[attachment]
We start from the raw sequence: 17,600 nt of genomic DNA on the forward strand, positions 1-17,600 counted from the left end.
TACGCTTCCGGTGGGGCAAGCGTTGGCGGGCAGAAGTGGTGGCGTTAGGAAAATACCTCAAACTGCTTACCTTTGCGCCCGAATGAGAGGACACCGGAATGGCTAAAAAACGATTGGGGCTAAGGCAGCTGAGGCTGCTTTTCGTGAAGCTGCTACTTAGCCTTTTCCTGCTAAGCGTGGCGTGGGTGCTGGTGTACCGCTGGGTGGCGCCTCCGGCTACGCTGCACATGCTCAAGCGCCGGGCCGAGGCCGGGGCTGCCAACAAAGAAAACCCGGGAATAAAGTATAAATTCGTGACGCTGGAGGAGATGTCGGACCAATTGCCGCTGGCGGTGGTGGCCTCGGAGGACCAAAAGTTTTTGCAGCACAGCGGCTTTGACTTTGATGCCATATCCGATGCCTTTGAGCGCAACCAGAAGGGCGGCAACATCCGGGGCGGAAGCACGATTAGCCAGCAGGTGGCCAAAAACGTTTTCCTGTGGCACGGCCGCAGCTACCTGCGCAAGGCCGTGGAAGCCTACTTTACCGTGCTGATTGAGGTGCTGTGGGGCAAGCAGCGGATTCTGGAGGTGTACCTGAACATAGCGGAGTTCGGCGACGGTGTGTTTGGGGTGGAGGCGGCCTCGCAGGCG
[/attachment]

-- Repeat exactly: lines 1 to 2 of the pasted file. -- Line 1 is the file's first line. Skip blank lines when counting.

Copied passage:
We start from the raw sequence: 17,600 nt of genomic DNA on the forward strand, positions 1-17,600 counted from the left end.
TACGCTTCCGGTGGGGCAAGCGTTGGCGGGCAGAAGTGGTGGCGTTAGGAAAATACCTCAAACTGCTTACCTTTGCGCCCGAATGAGAGGACACCGGAATGGCTAAAAAACGATTGGGGCTAAGGCAGCTGAGGCTGCTTTTCGTGAAGCTGCTACTTAGCCTTTTCCTGCTAAGCGTGGCGTGGGTGCTGGTGTACCGCTGGGTGGCGCCTCCGGCTACGCTGCACATGCTCAAGCGCCGGGCCGAGGCCGGGGCTGCCAACAAAGAAAACCCGGGAATAAAGTATAAATTCGTGACGCTGGAGGAGATGTCGGACCAATTGCCGCTGGCGGTGGTGGCCTCGGAGGACCAAAAGTTTTTGCAGCACAGCGGCTTTGACTTTGATGCCATATCCGATGCCTTTGAGCGCAACCAGAAGGGCGGCAACATCCGGGGCGGAAGCACGATTAGCCAGCAGGTGGCCAAAAACGTTTTCCTGTGGCACGGCCGCAGCTACCTGCGCAAGGCCGTGGAAGCCTACTTTACCGTGCTGATTGAGGTGCTGTGGGGCAAGCAGCGGATTCTGGAGGTGTACCTGAACATAGCGGAGTTCGGCGACGGTGTGTTTGGGGTGGAGGCGGCCTCGCAGGCG